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Leftists love the minimum wage, even though it hurts the people they think they’re helping – Orange County Register

On April 1, California’s new minimum wage of $20 an hour for fast food workers took effect. In signing the bill, California Governor Gavin Newsom rejected the idea that such a wage increase – 25% above the state’s current minimum wage – would harm teenagers who disproportionately benefit fast food jobs and for whom this becomes their entry into the job market. Newsom said: “It’s a fictionalized version of a world that doesn’t exist. We have the opportunity to reward that contribution, reward that sacrifice, and stabilize an industry.

In 2019, the New York Times editorial board echoed the theme:

“The simplistic view that minimum wage laws cause unemployment gained such consensus in the 1980s that this editorial board came out against the federal minimum in 1987, calling it “idea whose time has passed” and citing “a virtual idea” as proof. consensus among economists. The old criticism is still regularly advanced by the restaurant industry and other large employers of low-wage workers…

“A groundbreaking study published in 1993 by economists David Card and Alan Krueger examined an increase in the minimum wage in New Jersey by comparing fast food restaurants in that region and an adjacent part of Pennsylvania. He found no impact on employment.

The 2019 New York Times editorial board did a 180-degree turn from what its board wrote in a 1987 opinion titled “The Right Minimum Wage: $0.00”:

“…there is near consensus among economists that the minimum wage is an idea whose time has passed. Significantly increasing the minimum wage would deprive poor workers of the labor market…

“A higher minimum would undoubtedly raise the living standards of the majority of low-wage workers who could keep their jobs. This gain, it is claimed, would justify the sacrifice of the minority who have become unemployable. The argument is not convincing. Those most at risk of a higher minimum would be young, working poor, who already face enormous barriers to obtaining and maintaining employment.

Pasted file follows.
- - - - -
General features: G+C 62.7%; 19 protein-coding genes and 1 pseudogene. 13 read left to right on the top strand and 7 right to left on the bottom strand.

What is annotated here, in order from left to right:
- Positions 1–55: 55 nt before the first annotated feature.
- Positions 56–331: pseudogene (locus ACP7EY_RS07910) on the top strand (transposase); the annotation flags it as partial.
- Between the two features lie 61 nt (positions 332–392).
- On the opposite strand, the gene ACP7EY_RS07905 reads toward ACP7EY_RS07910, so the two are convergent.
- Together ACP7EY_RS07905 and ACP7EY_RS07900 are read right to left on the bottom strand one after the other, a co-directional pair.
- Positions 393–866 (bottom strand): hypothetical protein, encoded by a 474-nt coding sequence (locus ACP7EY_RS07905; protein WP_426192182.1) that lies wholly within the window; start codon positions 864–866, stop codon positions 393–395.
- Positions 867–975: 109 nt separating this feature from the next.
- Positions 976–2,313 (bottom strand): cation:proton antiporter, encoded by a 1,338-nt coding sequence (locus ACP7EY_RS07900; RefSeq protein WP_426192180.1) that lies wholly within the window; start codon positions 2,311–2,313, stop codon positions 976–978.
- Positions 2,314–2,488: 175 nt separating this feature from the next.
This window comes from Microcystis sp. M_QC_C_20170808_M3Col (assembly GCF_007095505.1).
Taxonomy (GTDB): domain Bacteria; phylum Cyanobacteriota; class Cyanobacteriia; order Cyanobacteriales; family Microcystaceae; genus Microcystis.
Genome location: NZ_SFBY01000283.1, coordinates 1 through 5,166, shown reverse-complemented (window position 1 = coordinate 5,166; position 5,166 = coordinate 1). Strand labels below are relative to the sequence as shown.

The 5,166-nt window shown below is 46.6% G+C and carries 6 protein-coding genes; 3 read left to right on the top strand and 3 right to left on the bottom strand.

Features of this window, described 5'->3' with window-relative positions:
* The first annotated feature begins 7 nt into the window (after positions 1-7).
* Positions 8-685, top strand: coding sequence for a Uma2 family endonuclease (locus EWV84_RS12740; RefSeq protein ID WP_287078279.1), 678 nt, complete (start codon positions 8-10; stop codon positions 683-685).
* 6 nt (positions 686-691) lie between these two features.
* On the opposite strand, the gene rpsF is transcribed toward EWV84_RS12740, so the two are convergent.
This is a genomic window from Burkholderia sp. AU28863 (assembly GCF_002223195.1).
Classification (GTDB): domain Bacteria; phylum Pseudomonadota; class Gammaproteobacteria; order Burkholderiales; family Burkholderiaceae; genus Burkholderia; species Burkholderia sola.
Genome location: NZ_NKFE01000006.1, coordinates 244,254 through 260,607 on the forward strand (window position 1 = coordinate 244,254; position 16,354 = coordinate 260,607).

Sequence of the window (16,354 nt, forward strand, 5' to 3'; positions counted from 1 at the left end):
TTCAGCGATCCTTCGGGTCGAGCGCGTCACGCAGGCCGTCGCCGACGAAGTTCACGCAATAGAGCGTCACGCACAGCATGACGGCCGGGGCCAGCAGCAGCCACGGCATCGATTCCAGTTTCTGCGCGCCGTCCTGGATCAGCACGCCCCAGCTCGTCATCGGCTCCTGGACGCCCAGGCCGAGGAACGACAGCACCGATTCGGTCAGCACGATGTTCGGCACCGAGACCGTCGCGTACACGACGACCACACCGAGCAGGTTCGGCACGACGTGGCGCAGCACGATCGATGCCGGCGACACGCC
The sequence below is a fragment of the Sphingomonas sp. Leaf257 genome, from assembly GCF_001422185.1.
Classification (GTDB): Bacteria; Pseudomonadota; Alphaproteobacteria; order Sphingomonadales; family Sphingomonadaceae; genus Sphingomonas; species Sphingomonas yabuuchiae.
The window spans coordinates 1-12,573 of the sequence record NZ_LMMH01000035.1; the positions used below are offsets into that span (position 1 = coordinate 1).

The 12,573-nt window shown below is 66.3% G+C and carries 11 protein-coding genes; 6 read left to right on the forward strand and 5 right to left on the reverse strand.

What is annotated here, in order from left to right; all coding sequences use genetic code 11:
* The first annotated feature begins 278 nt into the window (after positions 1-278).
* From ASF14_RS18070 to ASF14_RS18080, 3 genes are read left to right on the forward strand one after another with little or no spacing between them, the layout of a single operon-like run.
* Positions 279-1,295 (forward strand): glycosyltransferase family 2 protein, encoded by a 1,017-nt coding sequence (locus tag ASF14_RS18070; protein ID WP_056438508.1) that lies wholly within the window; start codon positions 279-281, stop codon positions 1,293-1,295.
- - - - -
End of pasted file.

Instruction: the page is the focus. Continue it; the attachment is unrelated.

In a 1973 interview, Milton Friedman, a Nobel laureate in economics, said: “I have often said that the minimum wage rate is the most anti-Black law there is. »

Now, the “groundbreaking” Card-Krueger study mentioned in the 2019 New York Times op-ed has actually refuted the consensus among economists that government-mandated minimum wage increases cause unemployment and unemployment. rising prices and providing greater incentive to reduce labor costs through automation. . But of the study, New York Times columnist, economist and Nobel Prize winner Paul Krugman wrote:

“Indeed, highly cited studies by two noted labor economists, David Card and Alan Krueger, reveal that where there have been more or less controlled experiments, such as when New Jersey raised the minimum wage, but Not Pennsylvania, the effects of increased employment were negligible or even positive. What exactly to make of this result is a source of intense controversy. Card and Krueger have proposed complex theoretical justifications, but most of their colleagues remain unconvinced; the centrist view is probably that the minimum wage “effectively reduces” employment. …” (Krugman now supports a minimum wage.)

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